40-41: The Boar
‘Wisdom!’ we all cried, and raising our arms aloft we swore that Hipparchus and Aratus, the astronomers, were not to be compared with him. Then the servants entered and spread coverlets over the couches, on which hunting-nets were depicted, men with spears lying in wait, and all the apparatus of the chase. We were still wondering what to expect when a mighty shout erupted outside the dining-room, and behold, Spartan hounds, that swarmed around the table.
After them followed a huge tray, on which lay a boar of the largest size, wearing a freedman’s cap, with two little palm-twig baskets hanging from the tusks, one with nut-shaped dates the other with Theban. Round the tray lay suckling pigs, made of spice cake, as if at the teat, to signify the presence of the sow. And these were gifts for the guests to take away. Carver who had sliced the fowls did not arrive to slice the boar, but rather a large bearded fellow with bands around his legs, and an ornate damask hunting-cloak, who drew a knife and plunged it vehemently into the boar’s flank, a number of fieldfares flying out, at the blow. Fowlers were ready with limed reeds, as they fluttered round the room, and caught them in an instant.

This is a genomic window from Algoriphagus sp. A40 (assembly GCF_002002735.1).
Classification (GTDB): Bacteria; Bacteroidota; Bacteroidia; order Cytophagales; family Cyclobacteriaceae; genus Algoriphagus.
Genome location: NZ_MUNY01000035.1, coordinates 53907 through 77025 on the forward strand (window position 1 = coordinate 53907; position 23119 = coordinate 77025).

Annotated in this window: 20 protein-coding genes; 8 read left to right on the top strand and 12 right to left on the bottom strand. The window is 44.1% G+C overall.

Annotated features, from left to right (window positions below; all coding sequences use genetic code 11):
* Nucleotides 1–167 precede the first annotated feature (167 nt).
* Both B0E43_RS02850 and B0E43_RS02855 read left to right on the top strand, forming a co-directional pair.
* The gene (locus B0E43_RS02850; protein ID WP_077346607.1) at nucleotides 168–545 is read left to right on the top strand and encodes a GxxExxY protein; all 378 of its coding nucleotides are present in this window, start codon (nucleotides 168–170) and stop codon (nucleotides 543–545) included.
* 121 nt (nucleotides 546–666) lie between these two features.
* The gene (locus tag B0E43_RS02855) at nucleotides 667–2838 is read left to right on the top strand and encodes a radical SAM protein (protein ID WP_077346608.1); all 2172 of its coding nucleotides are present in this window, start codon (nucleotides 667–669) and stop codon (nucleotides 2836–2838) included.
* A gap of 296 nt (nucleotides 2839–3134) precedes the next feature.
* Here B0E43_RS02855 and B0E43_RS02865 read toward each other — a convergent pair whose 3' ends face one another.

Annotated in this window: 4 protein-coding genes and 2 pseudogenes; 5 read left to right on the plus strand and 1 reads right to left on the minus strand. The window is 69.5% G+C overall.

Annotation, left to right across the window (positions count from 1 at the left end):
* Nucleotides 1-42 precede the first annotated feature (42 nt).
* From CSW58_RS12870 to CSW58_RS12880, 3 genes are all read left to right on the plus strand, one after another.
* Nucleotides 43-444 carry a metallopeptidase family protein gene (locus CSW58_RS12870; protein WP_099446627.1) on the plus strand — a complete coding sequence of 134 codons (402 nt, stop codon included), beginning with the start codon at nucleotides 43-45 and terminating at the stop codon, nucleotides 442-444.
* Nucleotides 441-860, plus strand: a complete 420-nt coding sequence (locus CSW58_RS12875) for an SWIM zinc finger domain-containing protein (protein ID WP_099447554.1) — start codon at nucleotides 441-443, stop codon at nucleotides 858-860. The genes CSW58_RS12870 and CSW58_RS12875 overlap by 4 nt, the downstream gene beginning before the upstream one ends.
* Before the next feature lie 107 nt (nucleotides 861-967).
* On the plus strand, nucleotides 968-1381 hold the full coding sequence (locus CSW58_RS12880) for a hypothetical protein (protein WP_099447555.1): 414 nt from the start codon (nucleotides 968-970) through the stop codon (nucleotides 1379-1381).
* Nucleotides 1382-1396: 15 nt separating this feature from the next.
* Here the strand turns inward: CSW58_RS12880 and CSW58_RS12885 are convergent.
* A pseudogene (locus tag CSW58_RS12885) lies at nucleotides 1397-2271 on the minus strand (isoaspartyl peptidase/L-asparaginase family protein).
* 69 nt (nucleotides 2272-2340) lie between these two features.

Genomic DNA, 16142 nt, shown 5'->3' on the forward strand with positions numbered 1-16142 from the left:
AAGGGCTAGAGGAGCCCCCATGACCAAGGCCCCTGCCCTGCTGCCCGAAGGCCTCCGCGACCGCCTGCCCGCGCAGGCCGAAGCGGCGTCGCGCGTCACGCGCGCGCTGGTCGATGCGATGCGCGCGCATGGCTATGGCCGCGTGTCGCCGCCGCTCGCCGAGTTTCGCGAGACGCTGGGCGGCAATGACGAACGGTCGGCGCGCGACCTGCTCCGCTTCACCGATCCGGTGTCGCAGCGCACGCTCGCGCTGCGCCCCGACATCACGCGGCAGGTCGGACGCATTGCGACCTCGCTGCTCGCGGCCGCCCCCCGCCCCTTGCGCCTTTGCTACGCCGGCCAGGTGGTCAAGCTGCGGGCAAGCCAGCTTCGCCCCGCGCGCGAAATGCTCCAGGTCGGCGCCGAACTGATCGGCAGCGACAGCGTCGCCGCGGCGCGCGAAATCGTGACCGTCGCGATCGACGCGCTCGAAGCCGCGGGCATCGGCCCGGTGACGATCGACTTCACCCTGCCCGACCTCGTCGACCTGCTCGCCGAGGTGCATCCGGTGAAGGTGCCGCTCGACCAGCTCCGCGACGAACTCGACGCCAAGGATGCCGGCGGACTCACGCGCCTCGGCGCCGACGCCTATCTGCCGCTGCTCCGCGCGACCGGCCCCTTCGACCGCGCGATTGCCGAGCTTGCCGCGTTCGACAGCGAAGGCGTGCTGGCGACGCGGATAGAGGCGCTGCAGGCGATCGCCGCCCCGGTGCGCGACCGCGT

Trimalchio now commanded that each be served a portion, adding: ‘Now see what fine acorns this boar has been living on in the woods.’ Immediately the boys came and took down the little baskets, which hung from its tusks, and distributed the nut-shaped dates and the Theban to the guests.
Meanwhile, finding a quiet corner, I was torn by many a speculation as to why the boar had entered wearing a freedman’s cap. After exhausting every line of thought, I hardened myself to ask my previous informant about what was troubling me. ‘Your humble servant can explain that, too,’ he said, ‘there’s no enigma, the thing is plain. When this boar appeared yesterday, to crown the feast, the guests let him go, so today he returns to the feast as a freedman.’ I cursed my stupidity, and questioned him no more, lest I seemed never to have dined with decent folk .
End of the Satyricon: Part II